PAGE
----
The eight cities included in the report are San Jose, Berkeley, San
Francisco, Sacramento, Santa Cruz, Portland, Seattle, and Boise, and the time
frame of the report included the ten weeks immediately following the disaster.

“There is and should be concern about younger people being exposed, and the
Japanese government will be giving out radiation monitors to children,” Dr MV
Ramana, a physicist with the Programme on Science and Global Security at
Princeton University who specialises in issues of nuclear safety, told Al
Jazeera.

Dr Ramana explained that he believes the primary radiation threat continues
to be mostly for residents living within 50km of the plant, but added: “There
are going to be areas outside of the Japanese government’s 20km mandatory
evacuation zone where radiation is higher. So that could mean evacuation zones
in those areas as well.”

Gundersen points out that far more radiation has been released than has been
reported.

“They recalculated the amount of radiation released, but the news is really
not talking about this,” he said. “The new calculations show that within the
first week of the accident, they released 2.3 times as much radiation as they
thought they released in the first 80 days.”

According to Gundersen, the exposed reactors and fuel cores are continuing to
release microns of caesium, strontium, and plutonium isotopes. These are
referred to as “hot particles”.

“We are discovering hot particles everywhere in Japan, even in Tokyo,” he
said. “Scientists are finding these everywhere. Over the last 90 days these hot
particles have continued to fall and are being deposited in high concentrations.
A lot of people are picking these up in car engine air filters.”

Radioactive air filters from cars in Fukushima prefecture and Tokyo are now
common, and Gundersen says his sources are finding radioactive air filters in
the greater Seattle area of the US as well.

The hot particles on them can eventually lead to cancer.

“These get stuck in your lungs or GI tract, and they are a constant
irritant,” he explained, “One cigarette doesn’t get you, but over time they do.
These [hot particles] can cause cancer, but you can’t measure them with a Geiger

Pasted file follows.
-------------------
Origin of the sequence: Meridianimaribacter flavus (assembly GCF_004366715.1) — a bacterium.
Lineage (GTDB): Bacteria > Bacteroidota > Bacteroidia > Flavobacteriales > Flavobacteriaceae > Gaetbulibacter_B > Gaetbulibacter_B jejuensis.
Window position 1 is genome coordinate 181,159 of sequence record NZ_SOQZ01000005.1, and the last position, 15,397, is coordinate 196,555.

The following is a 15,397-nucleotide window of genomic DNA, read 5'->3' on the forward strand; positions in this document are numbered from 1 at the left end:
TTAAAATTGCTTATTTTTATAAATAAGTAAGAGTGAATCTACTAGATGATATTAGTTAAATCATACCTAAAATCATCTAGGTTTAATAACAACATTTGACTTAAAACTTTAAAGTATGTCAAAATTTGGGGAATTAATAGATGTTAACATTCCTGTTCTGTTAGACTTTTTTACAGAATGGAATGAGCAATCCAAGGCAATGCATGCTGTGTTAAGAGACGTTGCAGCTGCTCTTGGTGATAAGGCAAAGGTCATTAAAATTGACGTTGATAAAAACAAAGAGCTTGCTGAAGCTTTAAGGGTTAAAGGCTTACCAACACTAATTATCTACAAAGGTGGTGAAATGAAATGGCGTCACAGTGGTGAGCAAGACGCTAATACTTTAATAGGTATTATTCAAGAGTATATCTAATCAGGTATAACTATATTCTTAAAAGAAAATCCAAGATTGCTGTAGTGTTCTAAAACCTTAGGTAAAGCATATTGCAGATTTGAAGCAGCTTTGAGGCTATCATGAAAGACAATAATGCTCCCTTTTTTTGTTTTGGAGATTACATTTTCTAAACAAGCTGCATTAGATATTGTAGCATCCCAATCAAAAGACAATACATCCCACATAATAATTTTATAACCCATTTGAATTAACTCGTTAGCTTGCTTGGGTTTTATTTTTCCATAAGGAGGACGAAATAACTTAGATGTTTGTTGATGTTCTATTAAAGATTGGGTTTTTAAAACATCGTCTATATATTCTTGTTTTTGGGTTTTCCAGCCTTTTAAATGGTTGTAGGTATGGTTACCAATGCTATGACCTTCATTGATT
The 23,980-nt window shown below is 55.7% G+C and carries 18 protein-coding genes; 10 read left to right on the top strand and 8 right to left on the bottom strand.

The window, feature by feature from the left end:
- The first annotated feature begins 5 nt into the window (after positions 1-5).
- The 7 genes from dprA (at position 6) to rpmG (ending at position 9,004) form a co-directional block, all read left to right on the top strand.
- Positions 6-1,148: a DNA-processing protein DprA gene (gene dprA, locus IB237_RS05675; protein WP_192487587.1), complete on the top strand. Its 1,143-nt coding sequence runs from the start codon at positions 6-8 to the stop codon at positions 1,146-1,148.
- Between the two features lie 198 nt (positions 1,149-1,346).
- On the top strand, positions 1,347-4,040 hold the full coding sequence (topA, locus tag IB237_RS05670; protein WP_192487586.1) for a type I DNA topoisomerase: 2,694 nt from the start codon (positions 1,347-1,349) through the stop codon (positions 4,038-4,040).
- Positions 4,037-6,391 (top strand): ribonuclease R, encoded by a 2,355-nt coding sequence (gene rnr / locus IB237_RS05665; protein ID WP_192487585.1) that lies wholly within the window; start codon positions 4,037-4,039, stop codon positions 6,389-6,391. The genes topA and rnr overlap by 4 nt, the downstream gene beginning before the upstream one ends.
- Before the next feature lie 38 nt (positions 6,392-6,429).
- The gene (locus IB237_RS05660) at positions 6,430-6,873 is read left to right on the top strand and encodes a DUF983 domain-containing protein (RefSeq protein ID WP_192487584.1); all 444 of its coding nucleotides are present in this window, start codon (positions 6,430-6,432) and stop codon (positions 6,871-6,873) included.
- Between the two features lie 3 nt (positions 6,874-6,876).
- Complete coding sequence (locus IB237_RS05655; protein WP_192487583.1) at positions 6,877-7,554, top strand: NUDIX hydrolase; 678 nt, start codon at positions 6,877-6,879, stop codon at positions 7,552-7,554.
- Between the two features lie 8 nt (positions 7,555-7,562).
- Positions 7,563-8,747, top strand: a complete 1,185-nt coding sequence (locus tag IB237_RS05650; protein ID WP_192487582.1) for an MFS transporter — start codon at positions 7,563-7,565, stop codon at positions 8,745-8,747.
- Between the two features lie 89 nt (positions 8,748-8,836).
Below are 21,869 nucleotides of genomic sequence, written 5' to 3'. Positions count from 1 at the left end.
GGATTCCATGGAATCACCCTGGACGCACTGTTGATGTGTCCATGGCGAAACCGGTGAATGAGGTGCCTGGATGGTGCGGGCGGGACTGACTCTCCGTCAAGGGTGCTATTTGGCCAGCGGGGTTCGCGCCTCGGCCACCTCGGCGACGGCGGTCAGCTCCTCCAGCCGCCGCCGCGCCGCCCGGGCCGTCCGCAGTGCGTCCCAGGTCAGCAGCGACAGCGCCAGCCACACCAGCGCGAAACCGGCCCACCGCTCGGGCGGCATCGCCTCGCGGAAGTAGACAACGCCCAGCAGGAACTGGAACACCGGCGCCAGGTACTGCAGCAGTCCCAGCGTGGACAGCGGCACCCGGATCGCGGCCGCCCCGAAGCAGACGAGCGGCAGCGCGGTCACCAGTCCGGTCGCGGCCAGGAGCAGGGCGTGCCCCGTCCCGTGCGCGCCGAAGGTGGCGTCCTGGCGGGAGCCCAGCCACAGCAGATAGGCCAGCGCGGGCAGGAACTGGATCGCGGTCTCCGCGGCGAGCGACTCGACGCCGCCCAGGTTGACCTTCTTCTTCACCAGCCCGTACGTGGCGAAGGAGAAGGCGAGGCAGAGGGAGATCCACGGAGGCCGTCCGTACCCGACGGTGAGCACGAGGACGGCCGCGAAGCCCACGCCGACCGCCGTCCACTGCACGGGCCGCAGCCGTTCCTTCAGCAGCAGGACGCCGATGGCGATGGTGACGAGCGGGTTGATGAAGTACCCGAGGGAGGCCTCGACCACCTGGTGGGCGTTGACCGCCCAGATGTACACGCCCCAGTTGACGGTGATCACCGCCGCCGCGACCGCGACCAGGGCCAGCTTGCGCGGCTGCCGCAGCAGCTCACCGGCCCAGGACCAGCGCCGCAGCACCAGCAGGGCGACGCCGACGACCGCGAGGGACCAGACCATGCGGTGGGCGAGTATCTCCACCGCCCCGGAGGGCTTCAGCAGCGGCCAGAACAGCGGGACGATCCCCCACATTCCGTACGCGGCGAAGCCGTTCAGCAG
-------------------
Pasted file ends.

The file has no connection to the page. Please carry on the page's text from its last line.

counter. Clearly people in Fukushima prefecture have breathed in a large amount
of these particles. Clearly the upper West Coast of the US has people being
affected. That area got hit pretty heavy in April.”

Blame the US?

In reaction to the Fukushima catastrophe, Germany is phasing out all of its
nuclear reactors over the next decade. In a referendum vote this Monday, 95 per
cent of Italians voted in favour of blocking a nuclear power revival in their
country. A recent newspaper poll in Japan shows nearly three-quarters of
respondents favour a phase-out of nuclear power in Japan.

Why have alarms not been sounded about radiation exposure in the US?

Nuclear operator Exelon Corporation has been among Barack Obama’s biggest
campaign donors, and is one of the largest employers in Illinois where Obama was
senator. Exelon has donated more than $269,000 to his political campaigns, thus
far. Obama also appointed Exelon CEO John Rowe to his Blue Ribbon Commission on
America’s Nuclear Future.

Dr Shoji Sawada is a theoretical particle physicist and Professor Emeritus at
Nagoya University in Japan.

He is concerned about the types of nuclear plants in his country, and the fact
that most of them are of US design.

“Most of the reactors in Japan were designed by US companies who did not care
for the effects of earthquakes,” Dr Sawada told Al Jazeera. “I think this
problem applies to all nuclear power stations across Japan.”

Using nuclear power to produce electricity in Japan is a product of the
nuclear policy of the US, something Dr Sawada feels is also a large component of
the problem.

“Most of the Japanese scientists at that time, the mid-1950s, considered that
the technology of nuclear energy was under development or not established
enough, and that it was too early to be put to practical use,” he explained.